Preventing Problem Behavior Among Middle School Students
Substance Use Disorders
Behavioral: Going Places: School program to prevent problem behavior
|Study Design:||Allocation: Randomized
Intervention Model: Factorial Assignment
Masking: Single Blind
Primary Purpose: Prevention
|Official Title:||Preventing Problem Behaviors Among Middle School Students|
|Study Start Date:||June 1994|
|Estimated Study Completion Date:||June 2000|
The prevalence of problem behaviors, such as school misconduct, underachievement, and dropout; tobacco, alcohol, and other drug use; and violence and delinquency, increases dramatically during adolescence. These behaviors place youths at an increased risk for school failure, involvement in the criminal justice system, and chronic substance abuse.
The purpose of this study was to test the efficacy of a comprehensive program of interventions, called Going Places, that includes participatory classroom curriculum, parent education, and enhanced school environment. The primary goal of these components was to help students learn social competence skills that will help them make positive decisions in their lives. The classroom curriculum component was integrated into the participating schools' regular Language Arts curriculum in grades 6 through 8. The curriculum provided instruction in and opportunities to practice interpersonal communication, self-management, problem solving, and conflict management. Brief videotapes with student actors served as trigger films to stimulate student interest, provide models, and motivate prosocial behavior. Parents in the participating schools received instruction via videotape and print materials and participated in student homework exercises. The emphasis was on encouraging parents to remain involved, adopt creative monitoring practices, and foster adolescent autonomy by establishing rules and conditions leading incrementally to greater independence.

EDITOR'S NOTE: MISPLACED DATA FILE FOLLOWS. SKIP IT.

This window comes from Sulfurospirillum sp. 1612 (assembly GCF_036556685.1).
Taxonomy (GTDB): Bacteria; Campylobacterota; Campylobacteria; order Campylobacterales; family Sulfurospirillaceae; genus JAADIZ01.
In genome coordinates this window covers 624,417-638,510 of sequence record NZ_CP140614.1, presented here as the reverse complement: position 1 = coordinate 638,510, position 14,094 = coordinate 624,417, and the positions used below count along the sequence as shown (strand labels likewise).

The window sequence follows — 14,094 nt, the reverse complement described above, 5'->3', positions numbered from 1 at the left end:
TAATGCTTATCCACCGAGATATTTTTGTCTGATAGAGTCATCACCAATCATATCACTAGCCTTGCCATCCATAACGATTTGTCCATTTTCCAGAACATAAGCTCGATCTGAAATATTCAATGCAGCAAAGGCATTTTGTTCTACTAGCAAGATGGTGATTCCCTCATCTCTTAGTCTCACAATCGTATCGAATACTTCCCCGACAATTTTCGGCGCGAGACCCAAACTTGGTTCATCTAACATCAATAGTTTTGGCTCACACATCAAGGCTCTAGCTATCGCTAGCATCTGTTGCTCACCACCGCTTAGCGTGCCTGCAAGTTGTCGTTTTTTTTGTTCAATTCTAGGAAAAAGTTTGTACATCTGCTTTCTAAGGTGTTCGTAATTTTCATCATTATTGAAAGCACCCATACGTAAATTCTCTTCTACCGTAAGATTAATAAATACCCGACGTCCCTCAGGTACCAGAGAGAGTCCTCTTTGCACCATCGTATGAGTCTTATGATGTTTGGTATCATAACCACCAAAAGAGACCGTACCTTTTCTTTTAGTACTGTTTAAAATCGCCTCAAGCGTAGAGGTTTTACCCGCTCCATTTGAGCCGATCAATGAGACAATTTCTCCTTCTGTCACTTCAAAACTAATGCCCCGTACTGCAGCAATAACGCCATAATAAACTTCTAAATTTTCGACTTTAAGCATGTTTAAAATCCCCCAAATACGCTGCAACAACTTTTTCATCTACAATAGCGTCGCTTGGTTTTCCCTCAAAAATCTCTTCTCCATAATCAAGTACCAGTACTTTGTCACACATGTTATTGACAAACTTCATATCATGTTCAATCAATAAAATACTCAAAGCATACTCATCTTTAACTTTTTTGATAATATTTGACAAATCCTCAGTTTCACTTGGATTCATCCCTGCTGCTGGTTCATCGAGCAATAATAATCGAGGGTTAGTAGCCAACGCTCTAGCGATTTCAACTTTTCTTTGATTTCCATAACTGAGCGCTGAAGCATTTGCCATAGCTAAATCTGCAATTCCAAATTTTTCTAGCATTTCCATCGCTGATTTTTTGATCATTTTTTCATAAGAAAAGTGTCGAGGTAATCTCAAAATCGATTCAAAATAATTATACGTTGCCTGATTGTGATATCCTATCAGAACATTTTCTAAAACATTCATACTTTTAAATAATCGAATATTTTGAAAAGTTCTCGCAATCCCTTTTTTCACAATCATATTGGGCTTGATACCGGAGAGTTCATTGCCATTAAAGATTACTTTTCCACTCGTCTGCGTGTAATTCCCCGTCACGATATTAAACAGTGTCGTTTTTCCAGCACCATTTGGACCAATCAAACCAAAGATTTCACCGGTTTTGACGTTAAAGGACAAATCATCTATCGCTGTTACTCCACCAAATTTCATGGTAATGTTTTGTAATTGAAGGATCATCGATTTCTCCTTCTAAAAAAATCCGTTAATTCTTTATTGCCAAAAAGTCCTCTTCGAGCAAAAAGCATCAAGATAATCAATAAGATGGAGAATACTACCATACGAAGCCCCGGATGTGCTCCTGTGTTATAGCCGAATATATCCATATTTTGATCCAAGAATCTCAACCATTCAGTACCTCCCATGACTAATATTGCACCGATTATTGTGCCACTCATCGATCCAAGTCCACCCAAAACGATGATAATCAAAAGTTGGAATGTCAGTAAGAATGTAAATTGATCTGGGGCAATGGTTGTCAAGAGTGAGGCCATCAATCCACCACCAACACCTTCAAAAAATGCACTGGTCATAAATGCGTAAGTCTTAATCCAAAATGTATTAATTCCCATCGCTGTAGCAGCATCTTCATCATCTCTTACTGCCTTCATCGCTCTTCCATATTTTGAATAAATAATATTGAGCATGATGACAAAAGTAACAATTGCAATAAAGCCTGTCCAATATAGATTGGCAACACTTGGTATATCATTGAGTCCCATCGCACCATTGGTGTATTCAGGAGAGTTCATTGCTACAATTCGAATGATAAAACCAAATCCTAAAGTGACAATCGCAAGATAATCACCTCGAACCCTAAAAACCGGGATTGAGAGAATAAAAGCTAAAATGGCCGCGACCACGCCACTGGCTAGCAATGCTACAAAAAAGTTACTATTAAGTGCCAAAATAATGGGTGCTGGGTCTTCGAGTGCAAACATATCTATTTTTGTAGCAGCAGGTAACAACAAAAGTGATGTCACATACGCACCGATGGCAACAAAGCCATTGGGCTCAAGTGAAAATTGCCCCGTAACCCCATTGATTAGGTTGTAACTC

Students in the seven Charles County, Maryland, middle schools were randomized either to the Going Places intervention group or to the usual education control group. The intervention was sequentially structured, with curricula implemented in each grade of middle school. Questionnaires were administered to all middle school students at the beginning of the 6th grade (before the intervention) to establish baseline levels of substance use, school misconduct, parent and peer influences, and school climate. Students completed surveys in the spring of grades 6, 7, and 8. A final follow-up survey was completed in the fall of ninth grade. The surveys assessed standard measures of tobacco, alcohol, and illicit drug use, school misconduct, and participation in school activities. The surveys also included items related to psychosocial, parental, and school factors.
Please refer to this study by its ClinicalTrials.gov identifier: NCT00062959
|Principal Investigator:||Bruce Simons-Morton, EdD, MPH||Prevention Research Branch, Division of Epidemiology, Statistics and Prevention Research|